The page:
Lightning Animation?

Started by PabloMack, August 13, 2014, 10:49:07 am

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PabloMack

August 13, 2014, 10:49:07 am Last Edit: August 13, 2014, 10:53:57 am by PabloMack
Has anyone done a lightning animation in TG?  I will need to be able to animate the luminosity of an imported object (i.e. a lightning bolt). I am wondering if the luminosity of a lightning bolt CG model can be sufficient to illuminate the ground and clouds that surround it. One could hide a light source in the clouds to illuminate the clouds but the light sources in Terragen that might distribute light adequately might be very limited for this application. A corollary to this is that I am going to want to export the luminosity animation (variation in brightness through time) into a .chan file. The plan is to import that sequence into a lighting controller that will cast synchronized light onto live actors to be composited with a TG background in post. I have designed and built a prototype for the controller and have a working board in-hand. I am now starting the grueling process of writing the firmware and the host software for the controller. I would appreciate feedback from anyone who can foresee pitfalls in this plan of action. Thanks.

cyphyr

The short answer is "no", or rather not easily. If you want it to cast shadows convincingly then the render times could well become insane.
Slightly longer answer is that it can but you need really high GI settings to make it work.  This is of course assuming that you're using the luminosity to do your illumination.  How about trying a string of points exported from your model (10-50 maybe) and turn these into lights. Lightwave has a way of converting points into lights. If I remember correctly I then exported the light data as an FBX and opened it up in a text editor and manually converted it to light points. Laborious work but not too bad really.
I was working on exactly this idea (without the lighting controller and actors) a while back.  Unfortunately I lost my copy of Trees n Bolts and have not found another good lightening modeller.

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Upon Infinity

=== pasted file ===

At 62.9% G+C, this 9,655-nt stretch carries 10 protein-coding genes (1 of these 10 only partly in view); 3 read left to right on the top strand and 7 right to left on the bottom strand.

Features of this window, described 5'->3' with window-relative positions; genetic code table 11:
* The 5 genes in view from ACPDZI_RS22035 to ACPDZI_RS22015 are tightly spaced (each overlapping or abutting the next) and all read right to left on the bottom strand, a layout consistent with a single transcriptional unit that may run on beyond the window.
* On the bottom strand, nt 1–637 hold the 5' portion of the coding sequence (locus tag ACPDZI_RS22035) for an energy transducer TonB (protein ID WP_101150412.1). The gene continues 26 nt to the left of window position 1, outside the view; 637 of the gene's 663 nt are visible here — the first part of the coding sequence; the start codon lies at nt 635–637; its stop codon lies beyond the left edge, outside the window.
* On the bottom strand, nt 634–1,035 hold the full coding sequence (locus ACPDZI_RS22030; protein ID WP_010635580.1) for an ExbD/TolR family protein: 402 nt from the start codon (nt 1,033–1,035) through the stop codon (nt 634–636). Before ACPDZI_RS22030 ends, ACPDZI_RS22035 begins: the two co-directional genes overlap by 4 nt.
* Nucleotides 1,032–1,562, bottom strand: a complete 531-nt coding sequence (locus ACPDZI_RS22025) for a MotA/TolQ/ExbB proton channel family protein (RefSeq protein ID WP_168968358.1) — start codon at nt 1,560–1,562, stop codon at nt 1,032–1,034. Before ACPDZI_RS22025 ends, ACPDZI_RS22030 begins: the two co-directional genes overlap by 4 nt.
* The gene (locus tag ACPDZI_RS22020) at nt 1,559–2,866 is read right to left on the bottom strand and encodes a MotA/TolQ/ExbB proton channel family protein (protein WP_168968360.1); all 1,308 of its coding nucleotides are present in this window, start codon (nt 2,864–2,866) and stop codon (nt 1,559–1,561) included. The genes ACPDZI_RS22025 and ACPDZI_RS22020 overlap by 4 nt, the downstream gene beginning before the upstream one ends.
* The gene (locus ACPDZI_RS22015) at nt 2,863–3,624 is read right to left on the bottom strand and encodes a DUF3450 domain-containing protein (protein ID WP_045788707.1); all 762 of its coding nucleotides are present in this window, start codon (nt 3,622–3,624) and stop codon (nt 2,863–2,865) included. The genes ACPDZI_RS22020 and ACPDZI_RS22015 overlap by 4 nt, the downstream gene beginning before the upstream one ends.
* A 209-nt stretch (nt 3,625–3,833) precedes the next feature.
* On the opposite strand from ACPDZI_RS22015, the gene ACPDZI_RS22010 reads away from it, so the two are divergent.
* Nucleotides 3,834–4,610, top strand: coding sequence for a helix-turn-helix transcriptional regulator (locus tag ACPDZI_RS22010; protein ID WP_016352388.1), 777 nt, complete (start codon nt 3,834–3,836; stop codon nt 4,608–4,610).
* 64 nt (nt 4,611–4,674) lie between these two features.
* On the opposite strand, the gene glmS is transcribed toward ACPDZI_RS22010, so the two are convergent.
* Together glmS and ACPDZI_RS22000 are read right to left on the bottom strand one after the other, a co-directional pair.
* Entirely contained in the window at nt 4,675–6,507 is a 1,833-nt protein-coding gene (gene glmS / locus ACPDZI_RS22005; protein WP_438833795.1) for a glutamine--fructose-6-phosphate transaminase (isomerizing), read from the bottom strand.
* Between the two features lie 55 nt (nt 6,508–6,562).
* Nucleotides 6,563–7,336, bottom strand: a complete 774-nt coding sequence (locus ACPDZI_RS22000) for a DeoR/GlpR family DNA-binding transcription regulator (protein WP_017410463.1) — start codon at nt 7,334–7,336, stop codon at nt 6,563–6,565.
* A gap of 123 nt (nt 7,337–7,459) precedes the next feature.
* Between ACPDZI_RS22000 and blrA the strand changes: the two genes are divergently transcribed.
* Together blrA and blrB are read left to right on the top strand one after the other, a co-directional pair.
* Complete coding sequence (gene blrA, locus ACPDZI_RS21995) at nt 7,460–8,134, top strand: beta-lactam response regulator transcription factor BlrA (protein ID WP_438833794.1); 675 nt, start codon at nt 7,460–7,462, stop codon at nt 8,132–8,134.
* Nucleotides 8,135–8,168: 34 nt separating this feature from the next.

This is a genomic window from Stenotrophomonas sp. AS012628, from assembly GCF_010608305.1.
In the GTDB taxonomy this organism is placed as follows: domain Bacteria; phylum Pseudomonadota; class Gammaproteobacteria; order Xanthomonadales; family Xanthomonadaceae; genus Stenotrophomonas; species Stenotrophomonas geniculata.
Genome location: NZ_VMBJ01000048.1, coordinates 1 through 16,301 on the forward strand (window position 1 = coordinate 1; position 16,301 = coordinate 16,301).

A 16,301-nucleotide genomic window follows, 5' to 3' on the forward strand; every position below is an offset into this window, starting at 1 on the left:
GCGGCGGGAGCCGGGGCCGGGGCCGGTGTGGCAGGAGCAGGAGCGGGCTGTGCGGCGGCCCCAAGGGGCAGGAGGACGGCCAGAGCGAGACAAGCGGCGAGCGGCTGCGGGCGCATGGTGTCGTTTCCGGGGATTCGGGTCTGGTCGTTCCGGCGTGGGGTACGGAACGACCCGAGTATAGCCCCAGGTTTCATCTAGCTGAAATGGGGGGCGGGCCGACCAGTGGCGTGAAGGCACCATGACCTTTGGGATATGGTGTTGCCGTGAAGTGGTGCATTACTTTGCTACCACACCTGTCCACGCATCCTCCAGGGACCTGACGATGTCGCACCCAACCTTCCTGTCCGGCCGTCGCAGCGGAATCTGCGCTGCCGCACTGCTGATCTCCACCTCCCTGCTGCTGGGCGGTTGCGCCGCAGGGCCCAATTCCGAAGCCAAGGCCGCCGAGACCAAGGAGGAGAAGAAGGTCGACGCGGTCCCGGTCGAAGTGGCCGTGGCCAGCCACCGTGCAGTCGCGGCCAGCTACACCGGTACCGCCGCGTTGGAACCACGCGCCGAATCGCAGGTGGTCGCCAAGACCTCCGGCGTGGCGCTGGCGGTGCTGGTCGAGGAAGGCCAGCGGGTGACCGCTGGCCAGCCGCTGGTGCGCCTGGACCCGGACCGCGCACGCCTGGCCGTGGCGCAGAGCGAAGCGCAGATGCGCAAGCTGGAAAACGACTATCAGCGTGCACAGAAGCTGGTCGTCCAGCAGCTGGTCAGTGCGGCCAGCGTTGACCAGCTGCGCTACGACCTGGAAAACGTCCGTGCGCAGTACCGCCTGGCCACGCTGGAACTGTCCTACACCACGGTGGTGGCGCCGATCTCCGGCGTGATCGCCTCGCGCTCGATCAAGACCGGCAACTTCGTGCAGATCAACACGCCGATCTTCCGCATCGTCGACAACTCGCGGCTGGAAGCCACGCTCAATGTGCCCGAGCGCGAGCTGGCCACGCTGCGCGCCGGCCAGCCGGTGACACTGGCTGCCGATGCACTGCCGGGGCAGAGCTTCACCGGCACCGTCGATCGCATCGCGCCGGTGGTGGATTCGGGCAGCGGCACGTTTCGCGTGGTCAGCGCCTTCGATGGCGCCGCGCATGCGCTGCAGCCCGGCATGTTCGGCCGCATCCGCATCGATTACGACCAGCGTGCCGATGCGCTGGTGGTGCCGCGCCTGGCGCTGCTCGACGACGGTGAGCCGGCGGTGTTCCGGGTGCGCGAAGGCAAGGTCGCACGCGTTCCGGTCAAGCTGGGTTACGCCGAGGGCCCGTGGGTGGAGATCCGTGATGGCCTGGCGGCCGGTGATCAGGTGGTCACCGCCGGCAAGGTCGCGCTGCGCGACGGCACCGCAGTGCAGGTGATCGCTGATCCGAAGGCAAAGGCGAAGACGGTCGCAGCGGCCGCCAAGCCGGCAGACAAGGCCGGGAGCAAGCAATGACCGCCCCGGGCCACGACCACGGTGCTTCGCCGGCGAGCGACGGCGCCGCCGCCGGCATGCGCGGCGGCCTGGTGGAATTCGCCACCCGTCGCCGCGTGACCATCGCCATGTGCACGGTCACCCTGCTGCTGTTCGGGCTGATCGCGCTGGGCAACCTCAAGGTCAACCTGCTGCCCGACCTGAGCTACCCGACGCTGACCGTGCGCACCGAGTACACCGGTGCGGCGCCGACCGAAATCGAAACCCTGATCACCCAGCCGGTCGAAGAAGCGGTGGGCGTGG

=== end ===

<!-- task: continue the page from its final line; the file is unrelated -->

The luminosity will be enough if it is set high enough.  Also keep in mind, you GI Strength On x, y will affect these outcomes as well.  And, as cyhphr said, to get realistic lighting and shadows, will send your render times into the ionosphere.  ;)  Good luck.
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TheBadger

there are several threads on this for a still. In one of those, the lightning was the primary light source. The thread was rather long, and it took a few pages for the people in it to get to a good solution. But it seemed to look pretty good and should be transferable to animation. Dont have a link you'll have to dig. And there were at least a few threads on topic.

I did a test of a night shot of clouds lit by the lightning. Ill try to find the file and post a test render. I thought it had good potential before I put it on the back burner... and then forgot about it... Stand by.
It has been eaten.

TheBadger

It has been eaten.

PabloMack

August 14, 2014, 09:07:02 am #5 Last Edit: August 14, 2014, 09:22:32 am by PabloMack
Yes. I had seen that thread. I'll have to read it more thoroughly. I'll also need to look into animating the luminance of the object which I have never done in TG (something I have done many times in LW).

bigben

August 14, 2014, 05:00:57 pm #6 Last Edit: August 14, 2014, 05:04:43 pm by bigben
"There's a mask for that"

A greyscale texture map of the distance from the source (along the surface) of the lightning would be handy, but if that's too hard...
Place a camera at the origin point of the lightning and connect a distance shader. Near colour =1 at distance = 0, far colour =0 at  maximum distance of the lightning (or slightly further).
Add a colour adjust shader (can't have a mask without one).
   Initial values black =1.01, white=1.01 (no lightning)
   Final values black -0.01, white -0.01 (complete object)
Use this for the opacity function, and multiply it by a scalar (your luminosity value) for the luminosity function

You could also use this to pulse the luminosity of the lightning.

That will give the appearance of the lightning radiating from the source point, It's not as ideal as masking by length along the object but is very easy to set up..

PabloMack

I'll have to think about that one.

bigben

I had a quick play and it didn't quite work. I either had everything or nothing. Will have to play some more.